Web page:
1870 wool traveling dress

I made this 1870 wool traveling dress specifically to be on the cover of Walks Alone by Sandi Rog. Here is the mock-up of the cover.

I used Truly Victorian patterns 400 for the bodice and 303 for the apron/overskirt. I draped the skirt directly on the dressform, creating my own design.

I highly recommend Truly Victorian patterns. The fitting method really works. I made a few adjustments, such as changing the neckline, and shortening the lower edge of the bodice, and I changed the dart placement and size slightly, but those changes are to be expected. I didn’t mark the pleats on the overskirt, opting to drape them myself since I didn’t have a full bustle support.

Undergarment support: chemise, petticoat, bustle pad, 1860 corset.

I didn’t spend a whole lot of time detailing the back since the front was what mattered for the book cover. Also, a traveling dress wouldn’t have extra detailing that would only be sat upon in a stage coach or train.

I love the seam detailing of the patterns of yesteryear! This photo shows the back of the bodice.

Once i sewed the peplum to the back of the bodice, the whole bustle look started to take shape.

This was my first experience piping an inside corner. Maybe it was fool hardy, but I didn’t even sew up a test! I think the neckline turned out quite nice anyway.

I lined the whole bodice with handkerchief weight linen, which worked wonderfully (you can see it inside the sleeve). The buttons are purely decorative; the functional closure is hooks and eyes.

While sewing and pressing the darts, I felt like I was molding the fabric like clay – wool is so nice to work with!

The pleated sleeve ruffles are piped, just like the ruffle on the skirt.

Am I obsessive when it comes to things like matching up seams? Maybe, but little details can make or break a project!

While pleating yards of fabric, I wondered whether the extra effort would be worth it. As soon as I stitched the ruffle onto the skirt, I knew it was!

It’s settled. Wool is my favorite fabric to sew with.

((Many thanks to my dad, Mark Newhouse http://gnuhaus.tumblr.com for taking the photos!))

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19 Responses to “1870 wool traveling dress”

  1. Oh, WOW! It’s BEAUTIFUL! You did an amazing job. It’s so lovely. xxx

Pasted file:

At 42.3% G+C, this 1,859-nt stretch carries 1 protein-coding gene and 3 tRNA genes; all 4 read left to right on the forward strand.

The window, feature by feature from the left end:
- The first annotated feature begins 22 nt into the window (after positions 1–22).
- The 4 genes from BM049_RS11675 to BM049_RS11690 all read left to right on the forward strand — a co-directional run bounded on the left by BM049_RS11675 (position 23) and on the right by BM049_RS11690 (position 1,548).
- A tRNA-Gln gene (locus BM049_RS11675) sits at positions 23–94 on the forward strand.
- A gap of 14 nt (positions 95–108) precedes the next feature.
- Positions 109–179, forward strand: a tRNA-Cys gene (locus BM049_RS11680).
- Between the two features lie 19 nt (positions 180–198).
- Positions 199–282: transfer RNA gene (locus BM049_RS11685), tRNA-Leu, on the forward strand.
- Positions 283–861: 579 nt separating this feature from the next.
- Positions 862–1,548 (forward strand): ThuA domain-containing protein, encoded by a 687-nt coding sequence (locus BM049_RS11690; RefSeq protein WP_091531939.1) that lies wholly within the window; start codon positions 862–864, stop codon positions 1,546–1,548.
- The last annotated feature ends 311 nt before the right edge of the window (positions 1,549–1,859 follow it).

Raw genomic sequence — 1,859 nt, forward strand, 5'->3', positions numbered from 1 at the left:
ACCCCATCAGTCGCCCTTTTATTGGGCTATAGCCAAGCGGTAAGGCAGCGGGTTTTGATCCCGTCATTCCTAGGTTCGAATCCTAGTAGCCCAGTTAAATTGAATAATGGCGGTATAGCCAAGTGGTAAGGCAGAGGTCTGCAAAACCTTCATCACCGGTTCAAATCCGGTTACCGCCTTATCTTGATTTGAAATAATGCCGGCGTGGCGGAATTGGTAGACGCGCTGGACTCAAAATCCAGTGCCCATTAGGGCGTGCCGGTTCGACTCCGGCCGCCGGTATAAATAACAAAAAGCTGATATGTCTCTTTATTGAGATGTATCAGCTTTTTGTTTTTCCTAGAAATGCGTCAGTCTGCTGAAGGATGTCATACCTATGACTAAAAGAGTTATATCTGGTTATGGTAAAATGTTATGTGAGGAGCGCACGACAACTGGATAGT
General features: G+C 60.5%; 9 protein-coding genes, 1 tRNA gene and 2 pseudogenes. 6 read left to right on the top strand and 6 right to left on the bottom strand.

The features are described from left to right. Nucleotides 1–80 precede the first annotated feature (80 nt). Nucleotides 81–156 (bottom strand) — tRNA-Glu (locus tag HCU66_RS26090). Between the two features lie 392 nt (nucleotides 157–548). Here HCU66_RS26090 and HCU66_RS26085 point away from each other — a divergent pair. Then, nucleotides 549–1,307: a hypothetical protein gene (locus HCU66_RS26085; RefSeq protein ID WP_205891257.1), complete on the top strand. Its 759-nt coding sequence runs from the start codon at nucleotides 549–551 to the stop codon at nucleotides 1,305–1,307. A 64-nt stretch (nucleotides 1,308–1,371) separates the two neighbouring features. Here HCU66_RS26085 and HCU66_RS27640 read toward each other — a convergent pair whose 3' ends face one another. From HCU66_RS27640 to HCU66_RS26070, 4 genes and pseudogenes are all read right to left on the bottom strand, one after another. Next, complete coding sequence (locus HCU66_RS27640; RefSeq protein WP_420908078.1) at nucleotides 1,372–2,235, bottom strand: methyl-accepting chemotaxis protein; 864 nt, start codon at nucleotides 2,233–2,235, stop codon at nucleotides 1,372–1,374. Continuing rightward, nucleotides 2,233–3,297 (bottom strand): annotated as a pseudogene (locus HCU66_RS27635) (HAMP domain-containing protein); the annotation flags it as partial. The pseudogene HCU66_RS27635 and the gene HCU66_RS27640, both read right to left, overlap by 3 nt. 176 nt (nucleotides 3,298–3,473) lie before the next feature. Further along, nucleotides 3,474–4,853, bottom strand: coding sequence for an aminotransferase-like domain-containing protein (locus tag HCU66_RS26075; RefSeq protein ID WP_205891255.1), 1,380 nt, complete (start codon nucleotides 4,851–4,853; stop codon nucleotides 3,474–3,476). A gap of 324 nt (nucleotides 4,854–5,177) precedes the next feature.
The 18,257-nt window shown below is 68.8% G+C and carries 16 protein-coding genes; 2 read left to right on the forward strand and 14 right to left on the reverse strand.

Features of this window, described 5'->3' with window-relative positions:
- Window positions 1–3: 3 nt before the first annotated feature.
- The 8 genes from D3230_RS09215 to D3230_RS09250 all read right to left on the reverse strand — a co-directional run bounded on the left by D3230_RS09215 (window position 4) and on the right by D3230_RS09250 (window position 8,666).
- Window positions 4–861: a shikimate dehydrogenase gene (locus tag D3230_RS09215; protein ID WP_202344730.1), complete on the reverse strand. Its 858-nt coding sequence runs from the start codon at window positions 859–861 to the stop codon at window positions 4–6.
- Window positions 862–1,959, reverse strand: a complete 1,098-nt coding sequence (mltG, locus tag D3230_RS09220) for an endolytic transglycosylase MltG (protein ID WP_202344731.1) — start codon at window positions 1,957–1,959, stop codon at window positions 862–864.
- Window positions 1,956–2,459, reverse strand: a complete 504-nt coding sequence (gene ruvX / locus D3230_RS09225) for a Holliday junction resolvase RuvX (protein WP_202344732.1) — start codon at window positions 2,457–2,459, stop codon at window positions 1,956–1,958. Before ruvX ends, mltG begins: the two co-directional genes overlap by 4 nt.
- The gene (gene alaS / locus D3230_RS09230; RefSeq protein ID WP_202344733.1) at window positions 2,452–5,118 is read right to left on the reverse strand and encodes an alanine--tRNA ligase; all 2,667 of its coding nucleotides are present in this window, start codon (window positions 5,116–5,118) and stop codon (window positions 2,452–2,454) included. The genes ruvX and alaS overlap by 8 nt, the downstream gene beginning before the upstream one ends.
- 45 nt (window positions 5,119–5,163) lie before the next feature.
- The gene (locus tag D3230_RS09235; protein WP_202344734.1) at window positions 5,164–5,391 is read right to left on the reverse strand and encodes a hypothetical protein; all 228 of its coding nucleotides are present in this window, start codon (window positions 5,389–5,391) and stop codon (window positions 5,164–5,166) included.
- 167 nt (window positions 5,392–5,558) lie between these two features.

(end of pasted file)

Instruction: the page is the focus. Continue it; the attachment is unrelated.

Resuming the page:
2. Jordan, this is GORGEOUS! I’m so, so impressed.

  3. It is absolutely beautiful! You do such careful work, and it really “makes” the garment. I can’t wait to see it on the book cover!

  4. The third and bottom photos have spots. Did you clean those up before sending in?

    • Yes, a few photos have spots, but the dress itself is clear of them. My photos won’t be appearing on the book, I have sent the actual dress to be modeled. The publishing company will be taking care of the official photos. After I get the dress back I will retake some of the photos.

  5. Jordan, you are simply amazing. You did an AWESOME job. Gorgeous, gorgeous, gorgeous!

  6. That is gorgeous!! Roseanna sent me the link because I’m a 19th century costume geek.

  7. Lovely work! It looks like it belongs in a museum. Thanks for sharing!

  8. What gorgeous detail. I can hardly wait to see it on the model. Must keep you in mind for God-willing my next cover with WhiteFire,

  9. Beautiful work, and great attention to detail! Love it!

  10. AWW! Wow to cute 🙂 Please stop by to see my giveaway! There are 11 different prizes and for every entry I will donate 50 cents to the winners chosen charity! I am your newest follower 🙂

    hugs! Hannah from http://www.hannahhandmade.blogspot.com

  11. that is amazing work. I love fashions from different eras.
    thanks for sharing the incredible amount of detail needed to create such a wonderful piece.

  12. Jordan, this dress is stunning! I’m so glad I got to see it. The crisp pleats all around the hem are are so eye-catching.

  13. Jordan, you designed that for a BOOK cover?! That is so, so, SO awesome! It looks great. Wouldn’t it be cool to actually dress up in clothes like that? I might get a bit sick of it after awhile (Okay, maybe two days) but it’d be fun.

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